The concept that father illo made was about one of the ways that voting for obama could be a sin. For example: if we have the means to prevent a murder but instead we chose to solve some other issue that wasn't even close in importance, then that would be a serious sin. Like if we choose to ignore the killing of 4,000 humans each day so that we could have a president who we felt would help us keep our jobs. Suppose you or someone you love were one of the 4,000 humans to be killed. Wouldn't it be a sin for someone to vote to have u killed so that others might feel that they have a president that they think is better for the economy or some other reason the pales in comparison with the killing of 4,000 humans. Suppose it was 4,000 Jews or 4,000 Blacks, or perhaps the reintroduction of slavery. Catholic teaching is clear that abortion is evil and so that is a given for all Catholics. And so without a good reason, not to protect the the lives of other humans when they can would be a serious sin. All Catholic priests teach that abortion is a serious sin that would need to be confessed. Father Illo's teaching on all this is correct and would be worth the effort to try and understand it. Many people during the days of slavory didn't want to understand that it was wrong. I hope you'll try to understand on how voting for hitler or any candidate that says they will promote and ensure the mass murder of humans for no valid reason, could be a sin. There are spiritual consequences for us and those around us when we get things wrong. When we are wrong, we take others down with us, so seek the truth on this issue as well as the many issues out there. Hope this in some way helps you in your quest for the truth. If you ever change your mind, remember all the people that put Father Illo down on all this and then remember too, where you stood when he was fighting for the rights of the unborn and for the souls of all those who were misled.

Anonymous said...

Anon 12:09 AM: You say, "Like if we choose to ignore the killing of 4,000 humans each day."

How do you know that?

Anonymous said...

Anon: Well I don't know that and that's why i said "if". And Father Illo doesn't know either and thats why he used the word "if" and the word "consider". Only the person who voted knows if they knew that or not. I hope that helps.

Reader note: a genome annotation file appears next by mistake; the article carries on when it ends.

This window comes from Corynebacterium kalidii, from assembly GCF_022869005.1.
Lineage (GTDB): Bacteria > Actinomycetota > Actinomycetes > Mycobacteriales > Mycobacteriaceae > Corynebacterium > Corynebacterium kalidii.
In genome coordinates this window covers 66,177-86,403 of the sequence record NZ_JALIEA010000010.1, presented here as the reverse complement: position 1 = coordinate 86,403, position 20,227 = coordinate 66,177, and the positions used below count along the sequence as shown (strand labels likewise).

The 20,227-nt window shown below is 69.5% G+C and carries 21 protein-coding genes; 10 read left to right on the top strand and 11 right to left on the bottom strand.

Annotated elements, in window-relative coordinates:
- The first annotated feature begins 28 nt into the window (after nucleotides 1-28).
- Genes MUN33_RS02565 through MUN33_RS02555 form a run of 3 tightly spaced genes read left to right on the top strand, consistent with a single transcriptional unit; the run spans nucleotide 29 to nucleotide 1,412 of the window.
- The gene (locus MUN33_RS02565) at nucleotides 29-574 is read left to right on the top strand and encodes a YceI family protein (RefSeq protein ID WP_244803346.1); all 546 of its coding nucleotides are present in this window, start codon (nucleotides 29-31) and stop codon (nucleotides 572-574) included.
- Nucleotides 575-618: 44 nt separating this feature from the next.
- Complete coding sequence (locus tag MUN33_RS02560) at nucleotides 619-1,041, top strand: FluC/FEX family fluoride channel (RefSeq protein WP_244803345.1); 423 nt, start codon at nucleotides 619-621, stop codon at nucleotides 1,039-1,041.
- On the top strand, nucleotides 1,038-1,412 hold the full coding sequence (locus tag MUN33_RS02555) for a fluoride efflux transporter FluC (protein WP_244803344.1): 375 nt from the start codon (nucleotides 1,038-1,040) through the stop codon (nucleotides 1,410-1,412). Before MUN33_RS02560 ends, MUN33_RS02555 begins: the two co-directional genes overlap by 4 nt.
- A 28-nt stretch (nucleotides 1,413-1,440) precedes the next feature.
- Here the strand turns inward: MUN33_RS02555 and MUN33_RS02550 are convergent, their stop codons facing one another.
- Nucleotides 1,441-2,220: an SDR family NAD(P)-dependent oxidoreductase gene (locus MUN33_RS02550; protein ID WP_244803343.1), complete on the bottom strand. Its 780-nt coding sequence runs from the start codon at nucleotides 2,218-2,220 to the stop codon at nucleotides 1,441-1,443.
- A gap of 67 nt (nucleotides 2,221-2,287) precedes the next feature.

Anonymous said...

Appears more than just Father Illo doesn't know what the 'if' they are talking about.

A total of 857,475 legal induced abortions were reported to CDC for 2000 from 49 reporting areas, representing a 0.5% decrease from the 861,789 legal induced abortions reported by 48 reporting areas for 1999 and a 1.3% decrease for the same 48 reporting areas that reported in 1999. The abortion ratio, defined as the number of abortions per 1,000 live births, was 246 in 2000 (for the same 48 reporting areas as 1999), compared with 256 reported for 1999. This represents a 3.8% decline in the abortion ratio. The abortion rate (for the same 48 reporting areas as 1999) was 16 per 1,000 women aged 15--44 years for 2000. This was also a 3.8% decrease from the rate reported for procedures performed during 1997--1999 for the same 48 reporting areas.

Anonymous said...

Although induced abortions usually result from unintended pregnancies, which often occur despite the use of contraception, the approximately 4.6 million women who have had intercourse during the 3 months preceding the survey but were not using contraception might be the most at risk for unintended pregnancy (16). Thus, a reduction in the number of abortions will require adapting complex strategies. Insurance coverage of reversible contraception has increased substantially since 1993 (68), although gaps in coverage remain substantial. Education regarding abstinence and contraceptive use, including emergency contraception, combined with access to and education regarding safe, effective contraception and family planning services, might help reduce the incidence of unintended pregnancy and, therefore, the number of legal induced abortions in the United States